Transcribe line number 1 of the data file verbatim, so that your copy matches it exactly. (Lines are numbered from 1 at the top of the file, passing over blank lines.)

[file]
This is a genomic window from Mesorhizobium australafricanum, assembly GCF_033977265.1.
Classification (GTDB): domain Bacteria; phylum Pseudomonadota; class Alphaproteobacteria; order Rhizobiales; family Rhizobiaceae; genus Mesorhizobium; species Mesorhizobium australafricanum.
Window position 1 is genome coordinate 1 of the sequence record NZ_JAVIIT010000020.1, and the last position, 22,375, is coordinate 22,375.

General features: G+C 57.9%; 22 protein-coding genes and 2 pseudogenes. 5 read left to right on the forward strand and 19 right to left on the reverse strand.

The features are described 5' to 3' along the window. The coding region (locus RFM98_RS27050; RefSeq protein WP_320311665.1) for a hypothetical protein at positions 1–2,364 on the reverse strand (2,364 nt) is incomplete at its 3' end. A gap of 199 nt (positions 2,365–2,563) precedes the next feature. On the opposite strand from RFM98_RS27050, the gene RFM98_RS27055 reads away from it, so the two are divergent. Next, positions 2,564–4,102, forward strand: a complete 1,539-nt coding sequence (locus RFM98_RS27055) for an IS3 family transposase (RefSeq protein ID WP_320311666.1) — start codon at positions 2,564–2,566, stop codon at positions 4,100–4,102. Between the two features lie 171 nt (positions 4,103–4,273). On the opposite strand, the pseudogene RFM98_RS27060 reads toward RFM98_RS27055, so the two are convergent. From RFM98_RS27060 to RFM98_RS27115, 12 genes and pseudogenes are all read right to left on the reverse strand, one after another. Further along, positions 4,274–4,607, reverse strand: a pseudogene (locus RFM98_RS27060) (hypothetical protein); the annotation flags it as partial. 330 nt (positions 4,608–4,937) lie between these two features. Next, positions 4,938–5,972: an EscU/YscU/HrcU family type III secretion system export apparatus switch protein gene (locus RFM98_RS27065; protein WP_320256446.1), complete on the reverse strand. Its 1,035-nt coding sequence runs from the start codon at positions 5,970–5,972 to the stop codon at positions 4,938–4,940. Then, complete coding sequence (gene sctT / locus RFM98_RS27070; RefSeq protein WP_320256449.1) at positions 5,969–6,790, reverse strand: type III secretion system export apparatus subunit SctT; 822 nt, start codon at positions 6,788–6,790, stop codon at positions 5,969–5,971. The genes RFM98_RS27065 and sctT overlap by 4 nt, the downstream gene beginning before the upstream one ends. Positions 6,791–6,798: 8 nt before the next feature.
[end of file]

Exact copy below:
This is a genomic window from Mesorhizobium australafricanum, assembly GCF_033977265.1.